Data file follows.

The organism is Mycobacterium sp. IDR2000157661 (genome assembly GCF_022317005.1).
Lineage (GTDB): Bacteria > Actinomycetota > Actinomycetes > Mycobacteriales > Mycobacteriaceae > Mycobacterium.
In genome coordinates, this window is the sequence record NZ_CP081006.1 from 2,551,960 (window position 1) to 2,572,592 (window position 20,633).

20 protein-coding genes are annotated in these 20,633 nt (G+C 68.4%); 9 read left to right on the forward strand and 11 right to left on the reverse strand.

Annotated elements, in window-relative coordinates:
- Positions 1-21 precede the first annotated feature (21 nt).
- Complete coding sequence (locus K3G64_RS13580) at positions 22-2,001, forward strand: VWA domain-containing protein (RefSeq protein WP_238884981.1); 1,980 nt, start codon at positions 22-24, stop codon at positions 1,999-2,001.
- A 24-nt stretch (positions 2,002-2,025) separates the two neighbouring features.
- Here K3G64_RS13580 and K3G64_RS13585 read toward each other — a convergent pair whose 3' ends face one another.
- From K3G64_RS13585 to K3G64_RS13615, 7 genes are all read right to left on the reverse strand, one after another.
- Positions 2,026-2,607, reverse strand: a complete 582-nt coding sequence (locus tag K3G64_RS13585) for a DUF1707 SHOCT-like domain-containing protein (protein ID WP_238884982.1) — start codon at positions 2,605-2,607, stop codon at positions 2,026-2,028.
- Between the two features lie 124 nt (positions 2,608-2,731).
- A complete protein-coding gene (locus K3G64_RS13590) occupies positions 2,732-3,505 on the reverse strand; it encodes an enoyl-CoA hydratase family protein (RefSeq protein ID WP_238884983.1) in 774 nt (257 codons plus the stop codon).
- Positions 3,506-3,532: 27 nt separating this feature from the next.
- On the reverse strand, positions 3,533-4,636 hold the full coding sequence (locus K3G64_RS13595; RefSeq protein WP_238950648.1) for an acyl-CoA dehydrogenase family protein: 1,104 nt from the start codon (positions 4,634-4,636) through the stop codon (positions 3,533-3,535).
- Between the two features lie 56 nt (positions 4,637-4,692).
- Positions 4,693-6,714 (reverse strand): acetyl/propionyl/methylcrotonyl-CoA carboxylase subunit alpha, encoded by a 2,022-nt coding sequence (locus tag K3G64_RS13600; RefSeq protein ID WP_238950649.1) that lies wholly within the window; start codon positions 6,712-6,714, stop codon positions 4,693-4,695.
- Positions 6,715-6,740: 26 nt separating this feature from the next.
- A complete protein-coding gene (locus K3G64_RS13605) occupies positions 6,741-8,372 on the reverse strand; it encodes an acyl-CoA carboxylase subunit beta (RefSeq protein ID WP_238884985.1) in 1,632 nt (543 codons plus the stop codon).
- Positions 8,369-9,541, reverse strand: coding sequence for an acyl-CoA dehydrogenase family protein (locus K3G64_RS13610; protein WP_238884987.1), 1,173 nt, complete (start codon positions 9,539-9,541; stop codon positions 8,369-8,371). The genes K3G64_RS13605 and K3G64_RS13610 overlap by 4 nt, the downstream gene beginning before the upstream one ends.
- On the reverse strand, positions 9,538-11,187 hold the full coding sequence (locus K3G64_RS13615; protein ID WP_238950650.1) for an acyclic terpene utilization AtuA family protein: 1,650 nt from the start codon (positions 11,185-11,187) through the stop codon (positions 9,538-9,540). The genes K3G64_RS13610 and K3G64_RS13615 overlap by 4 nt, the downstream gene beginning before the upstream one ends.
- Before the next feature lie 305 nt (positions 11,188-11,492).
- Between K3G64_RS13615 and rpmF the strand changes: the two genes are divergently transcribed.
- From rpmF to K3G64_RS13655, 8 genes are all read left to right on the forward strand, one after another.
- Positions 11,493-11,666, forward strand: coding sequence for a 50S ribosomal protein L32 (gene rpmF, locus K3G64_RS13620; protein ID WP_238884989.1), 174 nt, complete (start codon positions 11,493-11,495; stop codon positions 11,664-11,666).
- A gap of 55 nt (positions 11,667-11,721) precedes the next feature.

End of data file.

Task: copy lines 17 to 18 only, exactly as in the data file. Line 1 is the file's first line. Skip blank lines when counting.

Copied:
- Positions 4,693-6,714 (reverse strand): acetyl/propionyl/methylcrotonyl-CoA carboxylase subunit alpha, encoded by a 2,022-nt coding sequence (locus tag K3G64_RS13600; RefSeq protein ID WP_238950649.1) that lies wholly within the window; start codon positions 6,712-6,714, stop codon positions 4,693-4,695.
- Positions 6,715-6,740: 26 nt separating this feature from the next.